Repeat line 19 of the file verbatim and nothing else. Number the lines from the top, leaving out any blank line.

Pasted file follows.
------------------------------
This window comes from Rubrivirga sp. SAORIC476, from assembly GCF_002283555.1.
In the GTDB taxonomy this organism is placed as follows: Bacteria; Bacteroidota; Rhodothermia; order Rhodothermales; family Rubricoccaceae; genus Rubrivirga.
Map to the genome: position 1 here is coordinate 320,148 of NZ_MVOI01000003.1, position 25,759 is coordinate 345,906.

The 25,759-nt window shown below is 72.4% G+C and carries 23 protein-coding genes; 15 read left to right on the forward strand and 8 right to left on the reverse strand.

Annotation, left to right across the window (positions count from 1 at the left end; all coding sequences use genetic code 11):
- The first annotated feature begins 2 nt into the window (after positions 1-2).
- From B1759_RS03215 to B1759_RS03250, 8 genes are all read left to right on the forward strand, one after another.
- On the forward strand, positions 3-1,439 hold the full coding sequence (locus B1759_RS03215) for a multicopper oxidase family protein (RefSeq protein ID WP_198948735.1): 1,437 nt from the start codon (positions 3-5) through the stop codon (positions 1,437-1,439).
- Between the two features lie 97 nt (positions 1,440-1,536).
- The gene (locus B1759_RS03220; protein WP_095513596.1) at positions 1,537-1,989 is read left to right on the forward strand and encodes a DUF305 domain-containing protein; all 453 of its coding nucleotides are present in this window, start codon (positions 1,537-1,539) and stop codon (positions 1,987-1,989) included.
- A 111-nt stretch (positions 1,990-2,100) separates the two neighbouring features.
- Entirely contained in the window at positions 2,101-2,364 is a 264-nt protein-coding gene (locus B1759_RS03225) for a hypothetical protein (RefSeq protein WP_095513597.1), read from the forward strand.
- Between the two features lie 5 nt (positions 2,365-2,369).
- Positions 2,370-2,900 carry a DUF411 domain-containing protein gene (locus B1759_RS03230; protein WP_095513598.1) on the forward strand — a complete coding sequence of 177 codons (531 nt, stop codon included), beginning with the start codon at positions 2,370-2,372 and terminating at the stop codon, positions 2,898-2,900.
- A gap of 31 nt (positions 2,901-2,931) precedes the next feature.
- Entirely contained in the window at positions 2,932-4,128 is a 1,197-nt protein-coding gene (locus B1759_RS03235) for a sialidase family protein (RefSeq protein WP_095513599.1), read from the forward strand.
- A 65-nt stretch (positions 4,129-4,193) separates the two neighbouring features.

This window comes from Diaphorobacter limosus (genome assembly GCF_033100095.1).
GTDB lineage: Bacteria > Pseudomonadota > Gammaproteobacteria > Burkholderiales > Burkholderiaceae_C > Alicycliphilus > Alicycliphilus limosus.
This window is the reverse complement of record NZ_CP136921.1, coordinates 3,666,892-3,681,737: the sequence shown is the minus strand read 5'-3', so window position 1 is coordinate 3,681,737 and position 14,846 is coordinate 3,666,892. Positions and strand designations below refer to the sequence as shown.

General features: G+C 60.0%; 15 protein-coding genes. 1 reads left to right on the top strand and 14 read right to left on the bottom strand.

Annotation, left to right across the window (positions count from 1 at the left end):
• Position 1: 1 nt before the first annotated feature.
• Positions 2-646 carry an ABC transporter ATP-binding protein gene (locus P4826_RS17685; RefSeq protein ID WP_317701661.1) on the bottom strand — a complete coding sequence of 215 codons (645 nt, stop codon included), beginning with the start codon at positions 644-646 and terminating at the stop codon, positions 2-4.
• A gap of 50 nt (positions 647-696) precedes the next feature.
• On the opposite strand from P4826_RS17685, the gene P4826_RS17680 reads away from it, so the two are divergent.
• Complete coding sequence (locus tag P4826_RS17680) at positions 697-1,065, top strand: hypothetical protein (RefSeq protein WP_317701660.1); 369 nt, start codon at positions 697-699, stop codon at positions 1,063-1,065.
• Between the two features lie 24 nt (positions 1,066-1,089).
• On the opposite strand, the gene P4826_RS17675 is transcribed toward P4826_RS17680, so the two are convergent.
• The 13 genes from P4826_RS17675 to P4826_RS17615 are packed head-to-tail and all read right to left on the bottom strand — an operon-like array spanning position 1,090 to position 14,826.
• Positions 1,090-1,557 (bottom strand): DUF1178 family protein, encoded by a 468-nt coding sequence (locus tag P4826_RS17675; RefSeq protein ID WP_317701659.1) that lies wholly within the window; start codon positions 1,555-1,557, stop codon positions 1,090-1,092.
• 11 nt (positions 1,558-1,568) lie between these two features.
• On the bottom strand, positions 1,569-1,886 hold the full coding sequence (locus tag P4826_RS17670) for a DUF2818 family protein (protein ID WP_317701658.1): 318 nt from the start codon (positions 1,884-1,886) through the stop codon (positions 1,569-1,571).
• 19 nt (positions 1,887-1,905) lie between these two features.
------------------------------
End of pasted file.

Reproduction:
GTDB lineage: Bacteria > Pseudomonadota > Gammaproteobacteria > Burkholderiales > Burkholderiaceae_C > Alicycliphilus > Alicycliphilus limosus.